Sprouts:LGBTQ Women in AIDS Activism - part 2  
Series: Title: Sub-title:
Sprouts  LGBTQ Women in AIDS Activism - part 2   OutCasting 0052 
Producer: Program type: Broadcast Restrictions:
Sprouts  Weekly Program  For non-profit use only. 
Summary: Featured speakers/guests:

(September 1, 2018) The AIDS crisis exacted a terrible toll on LGBTQ people and other populations. In the early years of the epidemic, an AIDS diagnosis was almost invariably fatal. In the U.S., the groups most affected were gay men, intravenous drug users, hemophiliacs, and Haitians. Because gay men were among the first populations to be identified as high risk, AIDS was known in the early years as a gay disease, and because of that, people with AIDS were highly stigmatized. In fact, before the disease was called AIDS (Acquired Immune Deficiency Syndrome), it was called GRID -- Gay Related Immunodeficiency Disease.

Barely a decade after the Stonewall riots marked the beginning of the modern gay rights movement and an increased level of visibility and freedom for LGBTQ people, AIDS precipitated a backlash. The federal government, which had sprung into action when a small number of Americans contracted Legionnaires disease, was almost completely unresponsive during the early years of the AIDS epidemic, as dozens of initial cases became hundreds, then thousands, then tens of thousands. Notoriously, President Ronald Reagan didnt publicly utter the word AIDS until several years into the epidemic. The general public sentiment ranged from indifference to you brought this on yourself hostility.

Affected and infected populations had to be activists in ways that had little parallel with other diseases. LGBTQ women were in one of the population groups least at risk for contracting the disease, yet many of them played very important roles in AIDS activism. What drew them into the movement?

In this two-part series, OutCaster Lauren talks with Ann Northrop, a longtime journalist and activist. She is the co-host of Gay USA, TVs weekly LGBT news hour. During the years at the height of the epidemic, she was active in New Yorks ACT UP -- the AIDS Coalition to Unleash Power -- an influential group that countered public indifference and worked to spur the government into action.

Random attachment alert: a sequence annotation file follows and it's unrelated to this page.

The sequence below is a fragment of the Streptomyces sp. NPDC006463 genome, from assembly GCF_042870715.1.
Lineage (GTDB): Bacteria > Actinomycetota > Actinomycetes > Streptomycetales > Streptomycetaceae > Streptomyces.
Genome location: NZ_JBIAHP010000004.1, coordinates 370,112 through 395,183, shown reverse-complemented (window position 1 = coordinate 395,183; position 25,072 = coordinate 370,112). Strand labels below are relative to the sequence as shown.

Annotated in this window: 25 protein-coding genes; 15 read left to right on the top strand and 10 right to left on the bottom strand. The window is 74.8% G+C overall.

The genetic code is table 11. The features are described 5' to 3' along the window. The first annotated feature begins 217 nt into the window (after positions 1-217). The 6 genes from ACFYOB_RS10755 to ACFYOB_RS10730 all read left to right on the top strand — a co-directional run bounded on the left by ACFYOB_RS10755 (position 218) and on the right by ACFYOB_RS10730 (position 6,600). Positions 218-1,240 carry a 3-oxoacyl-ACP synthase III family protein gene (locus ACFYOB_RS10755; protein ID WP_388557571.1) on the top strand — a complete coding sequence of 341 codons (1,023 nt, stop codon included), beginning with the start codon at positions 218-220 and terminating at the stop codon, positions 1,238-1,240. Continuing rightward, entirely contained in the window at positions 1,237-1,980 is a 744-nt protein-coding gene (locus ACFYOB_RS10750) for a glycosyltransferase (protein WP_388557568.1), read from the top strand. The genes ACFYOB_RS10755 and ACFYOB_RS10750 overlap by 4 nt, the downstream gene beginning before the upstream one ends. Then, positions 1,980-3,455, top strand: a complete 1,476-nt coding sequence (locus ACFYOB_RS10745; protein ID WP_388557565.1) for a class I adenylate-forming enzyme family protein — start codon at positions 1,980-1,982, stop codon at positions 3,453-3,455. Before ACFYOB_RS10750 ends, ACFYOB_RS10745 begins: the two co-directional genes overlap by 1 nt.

Ann Northrop, longtime journalist and activist 
Notes: Credits:
In addition to being a regular contributor to Sprouts, OutCasting is also available under its own name every month here on Audioport; you'll find it if you search by Producer for OutCasting Media.

Audio promos for this Sprouts edition of OutCasting (29 and 59 seconds, with time for your local tag) are available as wav files at


We also produce OutCasting Overtime, a monthly series of shorter pieces mainly featuring personal stories and opinions of OutCasting's youth participants, who are LGBTQ and straight allies. Find it here on Audioport.

Sprouts is a weekly collaborative program that showcases local stories produced by community radio stations and grassroots media groups around the world. The program is coordinated and distributed by Pacifica Radio and offered free to all radio stations. For information, or to feature your work on Sprouts, contact Ursula Ruedenberg: ursula@pacifica.org. 
OutCasting youth participants Lauren, Alex, Andrea, Dante, Griffin, Julia, Max, Sophe, Quinn, Nico, Lucas, Dhruv. Assistant producer Josh Valle; executive producer Marc Sophos. 
Health | Sexuality / Romance | Gay/Lesbian/Bi/Trans  
Version 1:   
Total Length (HH:MM:SS)
Transcript, Announcer Script Location Recorded Release Date Language
View Script  New York  10-24-2018  English 
Segment Length
File Info
sproutsoutcasting0052  128Kbps mp3 (26.66MB) Mono 


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